Project Management Institute

Fishy Business

Aquaculture Projects Are Making a Splash—But Experienced Talent Is in Short Supply


Workers feed caged barramundi fish in Vietnam's Van Phong Bay. Below, an aquaculture project site in New Caledonia



Wild fish are getting harder to find. Ninety percent of the ocean's fish stocks are now fully fished or overfished, and continuing human population growth will only exacerbate the problem. But organizations see a solution to sate the world's seafood appetite: ramp up projects in aquaculture, the world's fastest-growing food-producing sector.

Aquaculture, also known as fish farming, already provides about half of all fish consumed globally. Production has tripled in the last 20 years, reaching an output now of more than 70 million tons annually, according to the United Nations Food and Agriculture Organization. Roughly 90 percent of these fish farms are in Asia, National Geographic reports, but the highest growth rates for new projects are in Africa and South and Central America. The US$160 billion industry is expected to be the source of most people's fish by 2021.

That fast growth has created a talent gap. Practitioners with the proper combination of technical aquaculture experience, business acumen and advanced project management skills are in short supply, says Tom Frese, president of AquaSol Inc. in Miami, Florida, USA, which provides project management services to new and existing aquaculture projects worldwide. Specialized knowledge is often required: Project teams might have to contend with challenges such as knowing how to oxygenate the water, prevent disease, control predators, protect against typhoons and hurricanes (if the facility is offshore or near-shore), and develop the infrastructure needed for transportation and fish food storage.

Aquaculture production has tripled in the last 20 years, reaching an output now of more than 70 million tons annually.

“The human resource aspects are a real challenge because qualified people are in short supply,” he says. “Most people are very busy because of the industry's growth. It's frequently a challenge to keep the best people on your particular project due to the sheer number of projects being developed worldwide.”

The first phase of Mr. Frese's US$80 million shrimp farm project in a town near Araya, Venezuela is to develop 122 ponds spread over more than 190 hectares (469.5 acres). The facility will eventually host a shrimp hatchery, grow-out farm, processing plant and feed mill. While this project is land-based, aquaculture projects also exist in oceans, on shorelines and along rivers.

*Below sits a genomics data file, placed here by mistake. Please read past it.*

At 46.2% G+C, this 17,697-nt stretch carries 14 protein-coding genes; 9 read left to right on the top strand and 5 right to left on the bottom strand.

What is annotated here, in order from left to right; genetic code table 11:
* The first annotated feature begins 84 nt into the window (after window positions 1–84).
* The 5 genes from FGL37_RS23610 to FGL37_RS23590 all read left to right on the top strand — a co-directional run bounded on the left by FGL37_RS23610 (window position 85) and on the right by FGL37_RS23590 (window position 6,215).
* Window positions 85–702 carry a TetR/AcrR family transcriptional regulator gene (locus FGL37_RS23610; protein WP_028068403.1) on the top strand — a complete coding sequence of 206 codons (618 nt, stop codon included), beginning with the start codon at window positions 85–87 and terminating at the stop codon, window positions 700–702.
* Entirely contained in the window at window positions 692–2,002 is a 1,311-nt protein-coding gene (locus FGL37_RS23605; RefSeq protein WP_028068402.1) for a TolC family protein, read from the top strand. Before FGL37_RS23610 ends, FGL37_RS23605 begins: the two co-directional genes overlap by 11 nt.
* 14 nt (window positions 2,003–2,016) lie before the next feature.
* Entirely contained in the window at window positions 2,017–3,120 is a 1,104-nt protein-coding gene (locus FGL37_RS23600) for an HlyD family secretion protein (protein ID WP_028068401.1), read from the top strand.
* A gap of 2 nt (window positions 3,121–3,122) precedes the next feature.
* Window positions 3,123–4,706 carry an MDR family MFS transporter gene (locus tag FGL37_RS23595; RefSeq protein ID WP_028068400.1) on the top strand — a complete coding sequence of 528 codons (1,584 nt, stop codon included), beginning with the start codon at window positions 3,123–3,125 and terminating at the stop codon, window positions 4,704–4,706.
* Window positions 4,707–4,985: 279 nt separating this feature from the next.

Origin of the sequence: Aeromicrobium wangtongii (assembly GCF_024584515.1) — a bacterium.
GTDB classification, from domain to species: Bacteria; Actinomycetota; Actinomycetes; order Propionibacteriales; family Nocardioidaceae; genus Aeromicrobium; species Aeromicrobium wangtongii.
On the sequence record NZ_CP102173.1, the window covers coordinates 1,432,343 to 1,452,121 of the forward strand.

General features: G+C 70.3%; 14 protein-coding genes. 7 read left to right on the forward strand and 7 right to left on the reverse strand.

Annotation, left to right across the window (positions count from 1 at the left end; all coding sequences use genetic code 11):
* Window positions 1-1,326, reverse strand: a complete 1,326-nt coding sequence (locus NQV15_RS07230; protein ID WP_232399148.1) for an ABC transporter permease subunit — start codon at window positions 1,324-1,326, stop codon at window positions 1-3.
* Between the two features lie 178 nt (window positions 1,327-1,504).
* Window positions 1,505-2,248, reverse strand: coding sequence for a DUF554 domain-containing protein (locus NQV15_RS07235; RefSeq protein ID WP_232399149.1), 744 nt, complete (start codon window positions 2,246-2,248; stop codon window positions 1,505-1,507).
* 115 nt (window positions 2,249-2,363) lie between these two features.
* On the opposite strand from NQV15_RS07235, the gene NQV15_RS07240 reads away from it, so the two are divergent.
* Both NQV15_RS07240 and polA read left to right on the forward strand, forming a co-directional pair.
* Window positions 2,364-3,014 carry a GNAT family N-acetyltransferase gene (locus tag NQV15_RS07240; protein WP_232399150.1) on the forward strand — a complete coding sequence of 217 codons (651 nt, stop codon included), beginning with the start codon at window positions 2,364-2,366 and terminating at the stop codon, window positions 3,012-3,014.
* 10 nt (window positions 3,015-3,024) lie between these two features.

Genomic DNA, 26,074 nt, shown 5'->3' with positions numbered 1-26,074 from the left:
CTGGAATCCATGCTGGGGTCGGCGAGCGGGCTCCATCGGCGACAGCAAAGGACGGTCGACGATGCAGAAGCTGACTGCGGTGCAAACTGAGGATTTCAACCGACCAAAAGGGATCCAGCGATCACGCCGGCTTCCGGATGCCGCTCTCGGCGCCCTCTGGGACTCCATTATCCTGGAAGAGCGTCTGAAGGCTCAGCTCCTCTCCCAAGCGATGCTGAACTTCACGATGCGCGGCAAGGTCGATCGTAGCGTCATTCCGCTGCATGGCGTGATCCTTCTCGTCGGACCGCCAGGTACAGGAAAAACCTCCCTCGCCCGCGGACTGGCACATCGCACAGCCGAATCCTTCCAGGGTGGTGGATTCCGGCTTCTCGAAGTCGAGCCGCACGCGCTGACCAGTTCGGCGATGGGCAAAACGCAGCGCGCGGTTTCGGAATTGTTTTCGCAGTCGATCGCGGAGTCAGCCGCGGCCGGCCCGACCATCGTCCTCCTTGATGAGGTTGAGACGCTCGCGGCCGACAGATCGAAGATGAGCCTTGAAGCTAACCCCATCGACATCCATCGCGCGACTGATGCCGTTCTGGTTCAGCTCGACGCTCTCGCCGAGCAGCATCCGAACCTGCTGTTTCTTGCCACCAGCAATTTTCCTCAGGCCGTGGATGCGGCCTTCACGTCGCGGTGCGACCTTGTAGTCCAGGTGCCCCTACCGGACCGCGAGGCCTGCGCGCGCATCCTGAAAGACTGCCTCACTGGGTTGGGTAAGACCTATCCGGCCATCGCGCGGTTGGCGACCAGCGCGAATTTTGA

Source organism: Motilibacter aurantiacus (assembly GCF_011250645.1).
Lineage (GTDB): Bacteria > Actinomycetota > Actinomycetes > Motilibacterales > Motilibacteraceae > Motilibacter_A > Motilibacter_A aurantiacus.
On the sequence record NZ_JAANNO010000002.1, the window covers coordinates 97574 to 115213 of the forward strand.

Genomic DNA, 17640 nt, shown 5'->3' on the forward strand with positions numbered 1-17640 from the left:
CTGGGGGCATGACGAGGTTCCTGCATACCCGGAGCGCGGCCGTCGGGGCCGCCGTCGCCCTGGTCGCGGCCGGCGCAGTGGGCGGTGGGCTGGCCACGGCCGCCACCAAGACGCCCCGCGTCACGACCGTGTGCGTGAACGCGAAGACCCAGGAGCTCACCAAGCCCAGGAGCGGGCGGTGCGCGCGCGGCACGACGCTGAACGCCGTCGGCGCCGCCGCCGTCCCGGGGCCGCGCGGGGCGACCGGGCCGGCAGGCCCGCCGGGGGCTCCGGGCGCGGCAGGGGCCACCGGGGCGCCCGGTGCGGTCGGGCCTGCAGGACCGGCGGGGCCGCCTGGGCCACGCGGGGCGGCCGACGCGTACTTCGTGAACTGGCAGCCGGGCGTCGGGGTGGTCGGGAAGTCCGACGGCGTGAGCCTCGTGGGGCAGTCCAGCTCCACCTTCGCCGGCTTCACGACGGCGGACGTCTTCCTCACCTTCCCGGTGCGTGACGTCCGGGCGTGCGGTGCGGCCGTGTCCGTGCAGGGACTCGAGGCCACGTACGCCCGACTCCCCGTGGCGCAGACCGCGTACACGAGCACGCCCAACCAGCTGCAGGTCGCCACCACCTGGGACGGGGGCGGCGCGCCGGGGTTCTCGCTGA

With scarce talent spread all over the world, most aquaculture projects, including Mr. Frese's, involve international collaboration via online tools and weekly conference calls. But having a local partner on the ground to negotiate with external stakeholders and contractors is a must: Local project managers, he says, are crucial when interacting with the government about permitting, zoning and infrastructure matters.


“It's frequently a challenge to keep the best people on your particular project due to the sheer number of projects being developed worldwide.”

—Tom Frese, AquaSol Inc., Miami, Florida, USA

Securing buy-in among local stakeholders is one of the greatest challenges all aquaculture projects face. Local project managers often have to deal with a not-in-my-backyard mentality, says Anton Immink, global aquaculture director for Sustainable Fisheries Partnership, Stirling, Scotland. The nonprofit works to rebuild fish stocks and to improve the environmental and social impacts of aquaculture.

“That mentality is particularly a problem in the coastal areas of developed countries as residents try to protect the perceived beauty or the tourism trade,” Mr. Immink says. “But other parts of the community often see value in farms bringing employment.”

And the stakes are certainly high. If people want to keep eating fish, aquaculture is the only way forward, Mr. Immink says. “Many wild-catch populations have stabilized, but those stocks aren't going to grow. The only way to meet demand is through farming.” —Carol Wolf

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